EU top court’s advocate general says Polish law on judges against EU treaty

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Poland’s law introduced by the nationalist ruling coalition that allows the justice minister to second judges to higher courts and end that secondment at any moment is incompatible with EU treaties, the EU top court’s advocate general said on Thursday.

The opinion is yet another blow to the euro-sceptic ruling coalition in Poland which has been at odds with the European Union over the changes it has been introducing to the judiciary since it took power in late 2015.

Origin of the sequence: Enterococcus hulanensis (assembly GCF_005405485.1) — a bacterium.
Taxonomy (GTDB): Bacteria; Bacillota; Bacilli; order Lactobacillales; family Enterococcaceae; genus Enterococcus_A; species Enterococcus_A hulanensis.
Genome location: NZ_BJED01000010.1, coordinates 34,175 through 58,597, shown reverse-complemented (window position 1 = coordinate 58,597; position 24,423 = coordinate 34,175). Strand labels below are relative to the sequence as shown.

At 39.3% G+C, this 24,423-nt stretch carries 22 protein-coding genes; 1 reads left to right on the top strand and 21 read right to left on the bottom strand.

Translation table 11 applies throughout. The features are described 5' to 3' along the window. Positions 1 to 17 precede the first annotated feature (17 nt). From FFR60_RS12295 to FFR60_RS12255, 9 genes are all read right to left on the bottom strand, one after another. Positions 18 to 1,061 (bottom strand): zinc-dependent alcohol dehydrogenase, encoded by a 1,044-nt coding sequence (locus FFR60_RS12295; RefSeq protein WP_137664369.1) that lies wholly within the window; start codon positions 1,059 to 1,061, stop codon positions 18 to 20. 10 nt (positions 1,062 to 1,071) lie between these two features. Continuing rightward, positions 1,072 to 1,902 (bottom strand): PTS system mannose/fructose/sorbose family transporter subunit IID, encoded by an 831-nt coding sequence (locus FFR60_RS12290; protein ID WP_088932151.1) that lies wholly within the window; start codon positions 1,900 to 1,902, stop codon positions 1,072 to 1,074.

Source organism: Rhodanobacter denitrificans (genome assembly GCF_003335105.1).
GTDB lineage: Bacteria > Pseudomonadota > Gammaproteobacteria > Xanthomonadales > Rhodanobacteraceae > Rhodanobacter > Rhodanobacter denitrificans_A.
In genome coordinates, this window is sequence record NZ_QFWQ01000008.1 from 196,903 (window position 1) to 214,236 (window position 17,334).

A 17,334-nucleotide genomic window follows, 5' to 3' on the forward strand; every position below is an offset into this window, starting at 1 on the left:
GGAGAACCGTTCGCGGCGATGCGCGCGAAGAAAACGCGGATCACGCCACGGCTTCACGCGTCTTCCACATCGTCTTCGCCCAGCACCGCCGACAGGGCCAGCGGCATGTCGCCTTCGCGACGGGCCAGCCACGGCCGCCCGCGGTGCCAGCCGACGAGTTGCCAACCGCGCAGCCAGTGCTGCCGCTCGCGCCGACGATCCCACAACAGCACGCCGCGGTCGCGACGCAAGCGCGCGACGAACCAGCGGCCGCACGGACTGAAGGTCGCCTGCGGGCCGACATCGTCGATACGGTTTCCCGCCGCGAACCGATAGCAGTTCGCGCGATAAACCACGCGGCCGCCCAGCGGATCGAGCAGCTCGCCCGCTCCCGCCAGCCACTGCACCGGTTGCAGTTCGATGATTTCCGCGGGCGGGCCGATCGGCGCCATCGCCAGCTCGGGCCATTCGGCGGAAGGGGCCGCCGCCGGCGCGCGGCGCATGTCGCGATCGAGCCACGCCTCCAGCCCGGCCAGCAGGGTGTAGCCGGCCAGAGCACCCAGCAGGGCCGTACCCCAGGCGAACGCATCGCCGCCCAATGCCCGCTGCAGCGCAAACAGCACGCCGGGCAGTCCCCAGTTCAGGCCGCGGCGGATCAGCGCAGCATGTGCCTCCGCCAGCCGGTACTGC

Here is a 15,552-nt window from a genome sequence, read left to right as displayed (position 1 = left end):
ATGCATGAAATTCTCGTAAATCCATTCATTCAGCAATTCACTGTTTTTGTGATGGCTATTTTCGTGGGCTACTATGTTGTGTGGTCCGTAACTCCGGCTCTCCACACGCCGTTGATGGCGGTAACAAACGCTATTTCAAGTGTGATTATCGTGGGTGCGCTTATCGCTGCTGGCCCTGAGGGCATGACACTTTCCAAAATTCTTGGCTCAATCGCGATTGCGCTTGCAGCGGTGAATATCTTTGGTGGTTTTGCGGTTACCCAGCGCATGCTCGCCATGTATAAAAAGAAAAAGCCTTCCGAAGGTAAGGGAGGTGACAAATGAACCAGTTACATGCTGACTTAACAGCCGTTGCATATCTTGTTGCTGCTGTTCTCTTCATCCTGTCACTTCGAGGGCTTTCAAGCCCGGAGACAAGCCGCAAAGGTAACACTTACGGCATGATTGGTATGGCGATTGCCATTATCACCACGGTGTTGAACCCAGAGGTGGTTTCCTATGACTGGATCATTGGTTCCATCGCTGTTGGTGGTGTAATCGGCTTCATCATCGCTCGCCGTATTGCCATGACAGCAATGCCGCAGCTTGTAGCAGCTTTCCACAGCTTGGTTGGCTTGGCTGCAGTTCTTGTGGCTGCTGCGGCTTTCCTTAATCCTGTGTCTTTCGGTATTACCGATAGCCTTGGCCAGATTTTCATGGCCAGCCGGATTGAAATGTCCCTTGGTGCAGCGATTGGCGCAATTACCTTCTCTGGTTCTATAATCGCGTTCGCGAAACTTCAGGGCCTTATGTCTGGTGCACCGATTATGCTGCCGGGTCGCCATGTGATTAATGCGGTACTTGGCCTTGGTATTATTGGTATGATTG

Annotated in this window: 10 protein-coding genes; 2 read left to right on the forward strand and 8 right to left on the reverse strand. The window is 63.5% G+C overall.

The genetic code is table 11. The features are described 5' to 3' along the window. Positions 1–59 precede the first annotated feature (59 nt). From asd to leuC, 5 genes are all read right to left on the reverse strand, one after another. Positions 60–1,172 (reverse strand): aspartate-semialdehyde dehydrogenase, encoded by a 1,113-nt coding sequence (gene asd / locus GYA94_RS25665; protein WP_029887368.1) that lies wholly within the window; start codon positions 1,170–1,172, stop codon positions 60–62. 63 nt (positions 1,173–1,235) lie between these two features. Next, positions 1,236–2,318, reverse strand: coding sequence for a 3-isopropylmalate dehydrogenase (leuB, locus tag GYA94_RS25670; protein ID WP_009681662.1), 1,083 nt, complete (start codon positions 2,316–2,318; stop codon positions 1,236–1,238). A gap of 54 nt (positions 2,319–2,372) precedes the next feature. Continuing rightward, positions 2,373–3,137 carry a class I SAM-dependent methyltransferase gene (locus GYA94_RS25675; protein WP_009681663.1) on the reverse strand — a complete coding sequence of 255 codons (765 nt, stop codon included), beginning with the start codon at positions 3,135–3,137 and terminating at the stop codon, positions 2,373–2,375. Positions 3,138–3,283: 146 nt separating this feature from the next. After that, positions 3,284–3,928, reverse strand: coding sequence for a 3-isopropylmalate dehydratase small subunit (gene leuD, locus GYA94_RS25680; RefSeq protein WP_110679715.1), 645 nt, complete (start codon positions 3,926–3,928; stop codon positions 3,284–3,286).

The EU’s top court usually, though not always, follows the opinion of the advocate general in its rulings.

“The Advocate General concludes that, in circumstances such as those in the main proceedings, the minimum guarantees necessary to ensure the indispensable separation of powers between the executive and the judiciary are no longer present,” the advocate general said in a statement.

“The national rules at issue do not offer safeguards sufficient to inspire in the individuals, especially those subject to criminal proceedings, reasonable confidence that the judges sitting on the panel are not subject to external pressure and political influence, and have no vested interest in the outcome of the case,” he said. 

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Photo: EPA-EFE/Toms Kalnins